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Improving digital signage in supermarkets


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Improving digital signage in supermarkets


Wistron, a Taiwanese original design manufacturer, asked us to investigate how existing and emerging technology can be used in mid-sized supermarkets to improve the shopping experience.

3 things to know

  1. Trend research 
    We analyzed the market looking for good practices, current innovations and future trends in mid-sized supermarkets and stores.

  2. Observations 
    We undertook qualitative research in New York and Milan, and represented the behavioral patterns uncovered through life cycle analysis and engagement profiles.

  3. Scenarios 
    Bringing our insights to Wistron, we facilitated an innovation workshop to identify potential opportunities and collaboratively generate scenarios for future supermarkets.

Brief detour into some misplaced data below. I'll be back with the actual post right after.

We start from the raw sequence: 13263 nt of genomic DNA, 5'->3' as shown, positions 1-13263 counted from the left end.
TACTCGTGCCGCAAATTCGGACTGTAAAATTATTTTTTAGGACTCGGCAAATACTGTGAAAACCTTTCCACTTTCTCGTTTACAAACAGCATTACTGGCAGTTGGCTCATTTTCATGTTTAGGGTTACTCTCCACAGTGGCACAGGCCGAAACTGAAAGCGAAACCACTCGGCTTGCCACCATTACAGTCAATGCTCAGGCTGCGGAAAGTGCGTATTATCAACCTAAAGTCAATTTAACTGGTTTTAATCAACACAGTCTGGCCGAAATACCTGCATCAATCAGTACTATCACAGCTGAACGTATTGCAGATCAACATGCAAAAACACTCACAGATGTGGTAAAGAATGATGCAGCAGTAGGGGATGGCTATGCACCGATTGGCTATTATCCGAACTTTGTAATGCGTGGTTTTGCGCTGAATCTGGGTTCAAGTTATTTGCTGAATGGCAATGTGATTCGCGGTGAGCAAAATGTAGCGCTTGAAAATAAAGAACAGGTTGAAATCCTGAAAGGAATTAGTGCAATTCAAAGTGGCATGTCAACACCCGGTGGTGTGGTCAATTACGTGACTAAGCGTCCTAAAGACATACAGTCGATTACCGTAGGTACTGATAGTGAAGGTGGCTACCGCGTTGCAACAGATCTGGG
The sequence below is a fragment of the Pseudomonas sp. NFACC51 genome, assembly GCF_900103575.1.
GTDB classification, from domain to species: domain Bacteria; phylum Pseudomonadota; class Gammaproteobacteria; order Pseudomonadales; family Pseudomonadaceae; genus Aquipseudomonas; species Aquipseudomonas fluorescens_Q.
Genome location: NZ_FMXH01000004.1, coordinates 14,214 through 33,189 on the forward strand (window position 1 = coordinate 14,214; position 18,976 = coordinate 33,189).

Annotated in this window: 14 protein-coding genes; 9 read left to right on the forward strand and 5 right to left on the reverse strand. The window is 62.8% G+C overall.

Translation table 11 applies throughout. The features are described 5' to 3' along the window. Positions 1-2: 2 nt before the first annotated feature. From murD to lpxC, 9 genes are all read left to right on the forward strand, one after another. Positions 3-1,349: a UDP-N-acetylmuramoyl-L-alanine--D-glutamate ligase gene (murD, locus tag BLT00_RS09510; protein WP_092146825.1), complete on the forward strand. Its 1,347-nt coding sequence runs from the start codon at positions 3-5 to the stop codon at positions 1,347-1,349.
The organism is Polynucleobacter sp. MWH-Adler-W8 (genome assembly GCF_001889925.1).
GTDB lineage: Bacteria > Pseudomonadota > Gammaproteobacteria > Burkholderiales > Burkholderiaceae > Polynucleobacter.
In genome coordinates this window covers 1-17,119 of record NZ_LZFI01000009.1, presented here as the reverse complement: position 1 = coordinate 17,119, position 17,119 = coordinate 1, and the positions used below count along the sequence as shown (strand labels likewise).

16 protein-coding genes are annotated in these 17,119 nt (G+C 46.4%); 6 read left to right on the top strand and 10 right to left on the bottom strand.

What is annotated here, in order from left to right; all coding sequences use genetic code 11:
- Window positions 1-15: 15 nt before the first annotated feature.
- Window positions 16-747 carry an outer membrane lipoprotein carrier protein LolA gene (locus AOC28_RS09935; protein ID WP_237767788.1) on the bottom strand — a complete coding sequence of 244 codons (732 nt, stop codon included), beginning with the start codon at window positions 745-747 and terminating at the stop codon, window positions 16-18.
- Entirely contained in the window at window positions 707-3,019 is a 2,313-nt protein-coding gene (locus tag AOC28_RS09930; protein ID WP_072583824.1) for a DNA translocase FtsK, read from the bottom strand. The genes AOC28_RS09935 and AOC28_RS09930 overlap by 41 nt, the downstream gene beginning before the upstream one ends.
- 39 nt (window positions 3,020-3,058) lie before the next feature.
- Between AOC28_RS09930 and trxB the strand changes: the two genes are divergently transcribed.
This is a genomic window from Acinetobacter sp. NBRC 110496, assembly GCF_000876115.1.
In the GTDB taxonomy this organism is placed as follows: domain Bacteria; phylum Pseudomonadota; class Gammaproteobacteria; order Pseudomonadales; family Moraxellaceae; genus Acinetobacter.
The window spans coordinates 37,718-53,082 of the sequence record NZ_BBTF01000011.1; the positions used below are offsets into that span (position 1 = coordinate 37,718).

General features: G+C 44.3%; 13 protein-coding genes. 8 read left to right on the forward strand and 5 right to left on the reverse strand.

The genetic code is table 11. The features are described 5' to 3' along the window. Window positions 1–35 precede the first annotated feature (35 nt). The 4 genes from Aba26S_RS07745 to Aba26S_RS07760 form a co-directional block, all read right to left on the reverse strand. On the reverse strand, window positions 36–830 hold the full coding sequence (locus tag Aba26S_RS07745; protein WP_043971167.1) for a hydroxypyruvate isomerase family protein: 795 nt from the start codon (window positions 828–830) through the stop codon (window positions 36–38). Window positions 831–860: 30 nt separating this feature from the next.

Context To address a trend of industry commodification and extreme competition with Chinese competitors, Taiwanese companies need to move from being an OEM's to becoming design-driven ODM's, that know how to interact with their clients and customer needs. UX design has recently helped some OEMs transform into ODMs and to develop their own brands, through a greater awareness of end-user behaviors, preferences and mental models. ODMs can use the UX approach to create a roadmap of people-centered innovation that helps them to identify opportunity spaces in the market, and ways to create unique differentiators. Challenge Wistron, traditionally a display maker, is aiming to become a product category innovator, and develop its own concepts, based firmly on people’s mental models and mindsets, and not simply on technological capabilities. It approached Experientia to help it in this journey. One of its client industries is retail, where digital displays are increasingly common. How can technology (existing and emerging) be used within mid-sized supermarkets and food service chains in the US to offer better information and increased interaction to customers regarding the suppliers and products in-store? Research The research explored how display product and service design can play an active role in nudging people’s behavior to a better customer experience, also in terms of lifestyle and health, and to foster increased productivity and market competitiveness for Wistron clients. To understand shoppers’ experience of retail stores, we investigated their unfulfilled needs, identified purchasing behaviors and analyzed technology usage in relation to shopping. We undertook qualitative research in New York and Milan, which comprised contextual interviews, shadowing and an ethnographic exploration of mid-sized supermarkets. Based on the different behavioral patterns uncovered, we then created multiple life cycle profiles demonstrating how singles, couples and families’ shopping habits diverged. Design Bringing our insights to Wistron, we designed and facilitated a two-day innovation workshop in Taipei with clients and stakeholders to identify potential opportunities and collaboratively generate scenarios for future supermarkets. Our deliverables include a research report and presentation, customer journeys, a customer engagement and lifecycle framework, future scenarios and an opportunity map. Impact The project resulted in a scenario-based vision of a new product offering, which also explored principles that future display solutions should adhere to. Wistron used the scenario as a communications tool - targeted to its own clients - to showcase the company’s ability to use the UX approach to drive innovation in product development and to reposition the company as an innovation partner, and not merely a manufacturer.

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